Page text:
The conservative Archbishop John Nienstedt of St. Paul-Minneapolis is channeling his inner Scott Walker, the controversial, union-busting Republican governor of neighbor Wisconsin. Archbishop Nienstedt is unilaterally terminating the archdiocese's Catholic newspaper union. This really comes as no surprise given the tenor of these Tea Party Catholic times. Instead of working through whatever managerial challenges the archbishop might have had with the 13-member newspaper guild, he just disbands it.
And with a presumably straight face, he puts forward a worker-protection policy implemented by his predecessor, Archbishop Harry Flynn, called "Justice in Employment," which created certain safeguards for archdiocesan employees prior to being fired. Back in early 2009, I wrote an NCR story about the Archdiocese of St. Paul-Minneapolis' Justice in Employment policy.
The purpose of Justice in Employment was to eliminate cases where a new pastor unilaterally fires the janitor or the cook or a case where a principal comes in and fires a teacher without any due process or an opportunity for improvement, and so on. The purpose of Justice in Employment was not to bust up unions. And it didn't. The policy has worked well alongside the existence of the 13-member newspaper guild.
Also in 2009 I wrote a story on whether church employees have any benefits or rights in the event that they are fired by dioceses, parishes and schools. Not much.
Meanwhile, the Fortnight for Freedom rolls on. Jeesh.
The nonprofit, nonpartisan MinnPost.com reports:
The union, the Newspaper Guild, has represented editorial and advertising employees of the Catholic Spirit, a bimonthly publication of the archdiocese, since 1965. But that relationship is to end next week, when the Spirit's current contract expires.
The 13 union employees have been told the Spirit and most of its employees are being folded into the archdiocesan Office of Communications "to create a more integrated communications function.''
Because the Spirit is an entity of the church, the union can't fight this decision through normal National Labor Relations Board channels.
According to Bucsko, precedence shows that the NLRB would duck taking on the issue, saying the church has First Amendment rights to deal with religious issues.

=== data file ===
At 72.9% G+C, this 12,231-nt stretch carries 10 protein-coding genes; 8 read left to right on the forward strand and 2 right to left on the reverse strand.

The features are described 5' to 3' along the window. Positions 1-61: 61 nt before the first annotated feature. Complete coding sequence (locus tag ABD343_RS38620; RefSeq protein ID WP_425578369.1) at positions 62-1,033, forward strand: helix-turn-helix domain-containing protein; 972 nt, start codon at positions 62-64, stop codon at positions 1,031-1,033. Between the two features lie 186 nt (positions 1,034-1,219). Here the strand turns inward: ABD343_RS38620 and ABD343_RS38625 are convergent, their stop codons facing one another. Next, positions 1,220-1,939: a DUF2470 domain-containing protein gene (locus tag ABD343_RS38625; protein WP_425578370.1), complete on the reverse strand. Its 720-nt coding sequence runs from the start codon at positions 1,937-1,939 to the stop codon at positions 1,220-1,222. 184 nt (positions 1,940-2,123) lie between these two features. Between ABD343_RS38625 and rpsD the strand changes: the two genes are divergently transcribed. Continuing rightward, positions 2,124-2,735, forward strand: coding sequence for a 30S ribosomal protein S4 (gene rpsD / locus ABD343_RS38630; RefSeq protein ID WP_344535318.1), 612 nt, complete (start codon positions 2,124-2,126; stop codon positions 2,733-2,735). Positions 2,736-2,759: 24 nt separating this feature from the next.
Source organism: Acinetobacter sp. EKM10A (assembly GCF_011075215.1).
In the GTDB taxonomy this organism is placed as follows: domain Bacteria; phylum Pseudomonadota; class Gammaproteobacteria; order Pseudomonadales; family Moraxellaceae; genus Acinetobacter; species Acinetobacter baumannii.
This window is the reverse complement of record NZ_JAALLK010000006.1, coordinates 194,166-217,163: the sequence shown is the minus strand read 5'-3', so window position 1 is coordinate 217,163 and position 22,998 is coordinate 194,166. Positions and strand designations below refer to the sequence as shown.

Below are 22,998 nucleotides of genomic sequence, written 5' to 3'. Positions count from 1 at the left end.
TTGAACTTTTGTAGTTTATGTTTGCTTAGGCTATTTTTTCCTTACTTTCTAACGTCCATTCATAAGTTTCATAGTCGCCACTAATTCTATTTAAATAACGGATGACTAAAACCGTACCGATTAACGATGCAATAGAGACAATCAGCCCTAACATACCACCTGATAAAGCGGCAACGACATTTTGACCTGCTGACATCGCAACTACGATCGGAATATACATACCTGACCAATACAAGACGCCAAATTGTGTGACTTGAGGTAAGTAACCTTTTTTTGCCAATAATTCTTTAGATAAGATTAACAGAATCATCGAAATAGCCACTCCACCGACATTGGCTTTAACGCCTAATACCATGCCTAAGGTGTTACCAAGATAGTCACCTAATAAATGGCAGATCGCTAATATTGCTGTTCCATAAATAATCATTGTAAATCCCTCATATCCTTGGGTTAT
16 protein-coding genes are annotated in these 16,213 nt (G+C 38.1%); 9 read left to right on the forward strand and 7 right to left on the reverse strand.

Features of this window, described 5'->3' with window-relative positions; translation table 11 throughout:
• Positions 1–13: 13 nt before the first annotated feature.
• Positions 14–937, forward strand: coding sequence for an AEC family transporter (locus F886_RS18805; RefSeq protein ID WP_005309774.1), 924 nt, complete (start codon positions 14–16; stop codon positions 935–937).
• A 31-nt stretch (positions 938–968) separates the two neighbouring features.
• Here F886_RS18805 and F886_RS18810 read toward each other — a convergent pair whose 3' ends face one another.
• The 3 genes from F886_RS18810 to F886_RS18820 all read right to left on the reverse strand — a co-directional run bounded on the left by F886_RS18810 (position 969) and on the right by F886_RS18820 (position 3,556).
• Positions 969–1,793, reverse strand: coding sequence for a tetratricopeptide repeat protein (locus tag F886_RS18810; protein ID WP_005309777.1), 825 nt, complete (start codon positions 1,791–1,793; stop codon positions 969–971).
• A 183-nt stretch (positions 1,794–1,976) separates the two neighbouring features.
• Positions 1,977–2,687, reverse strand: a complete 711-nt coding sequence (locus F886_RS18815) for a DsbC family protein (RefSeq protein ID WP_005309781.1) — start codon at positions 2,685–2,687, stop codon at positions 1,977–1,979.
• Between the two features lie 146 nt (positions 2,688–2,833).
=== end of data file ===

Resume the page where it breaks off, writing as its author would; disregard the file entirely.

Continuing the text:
That leaves few options for the union in its fight for survival.
One effort will be a rally on Sunday morning from 9:30 to 11:30 outside the Cathedral in St. Paul, urging the archdiocese to reconsider its decision. The union is seeking support from members of the more than 200 parishes in the archdiocese.
I've asked the archdiocese to respond to Sunday's rally and the general situation and will update with its comments.
The union also has tried using the church's long history of supporting the union movement in pleading with Archbishop John Neinstedt to reconsider this unilateral change in working conditions.
In a letter to Nienstedt earlier this month, Bucsko cited that history. In his letter, Bucsko included the words of the late Pope John Paul II, a union supporter.
In writing about labor issues, John Paul II had this to say: "All these rights, together with the need for the workers themselves to secure them, gives rise to yet another right: The right of association, that is to form associations for the purpose of defending the vital interest of those employed in the various professions."
Bucsko also told Nienstedt that the Spirit and the guild traditionally had the support of archbishops.
"The union was formed at the request of its then-editor, the late Bernard Casserly ... That representation has continued with Archbishop Emeritus Harry Flynn and you.''
Nienstedt responded to Bucsko's letter, with a letter of his own.